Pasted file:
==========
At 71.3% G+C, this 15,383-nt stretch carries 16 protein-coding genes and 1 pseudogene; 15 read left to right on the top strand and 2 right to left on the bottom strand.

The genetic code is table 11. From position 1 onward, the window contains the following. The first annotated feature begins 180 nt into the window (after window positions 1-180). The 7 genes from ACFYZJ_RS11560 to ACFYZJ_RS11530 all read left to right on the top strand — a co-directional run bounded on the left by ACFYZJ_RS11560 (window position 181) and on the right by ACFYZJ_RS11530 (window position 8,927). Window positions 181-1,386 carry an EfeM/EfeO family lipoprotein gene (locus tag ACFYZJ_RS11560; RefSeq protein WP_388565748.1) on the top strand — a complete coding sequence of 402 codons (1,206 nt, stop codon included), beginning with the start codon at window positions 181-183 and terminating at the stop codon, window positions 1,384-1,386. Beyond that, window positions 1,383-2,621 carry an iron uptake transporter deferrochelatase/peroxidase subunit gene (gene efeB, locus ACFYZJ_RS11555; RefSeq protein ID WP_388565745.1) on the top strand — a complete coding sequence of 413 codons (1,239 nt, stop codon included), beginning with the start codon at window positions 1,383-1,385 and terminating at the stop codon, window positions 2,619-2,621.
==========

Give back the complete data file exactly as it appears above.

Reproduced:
At 71.3% G+C, this 15,383-nt stretch carries 16 protein-coding genes and 1 pseudogene; 15 read left to right on the top strand and 2 right to left on the bottom strand.

The genetic code is table 11. From position 1 onward, the window contains the following. The first annotated feature begins 180 nt into the window (after window positions 1-180). The 7 genes from ACFYZJ_RS11560 to ACFYZJ_RS11530 all read left to right on the top strand — a co-directional run bounded on the left by ACFYZJ_RS11560 (window position 181) and on the right by ACFYZJ_RS11530 (window position 8,927). Window positions 181-1,386 carry an EfeM/EfeO family lipoprotein gene (locus tag ACFYZJ_RS11560; RefSeq protein WP_388565748.1) on the top strand — a complete coding sequence of 402 codons (1,206 nt, stop codon included), beginning with the start codon at window positions 181-183 and terminating at the stop codon, window positions 1,384-1,386. Beyond that, window positions 1,383-2,621 carry an iron uptake transporter deferrochelatase/peroxidase subunit gene (gene efeB, locus ACFYZJ_RS11555; RefSeq protein ID WP_388565745.1) on the top strand — a complete coding sequence of 413 codons (1,239 nt, stop codon included), beginning with the start codon at window positions 1,383-1,385 and terminating at the stop codon, window positions 2,619-2,621.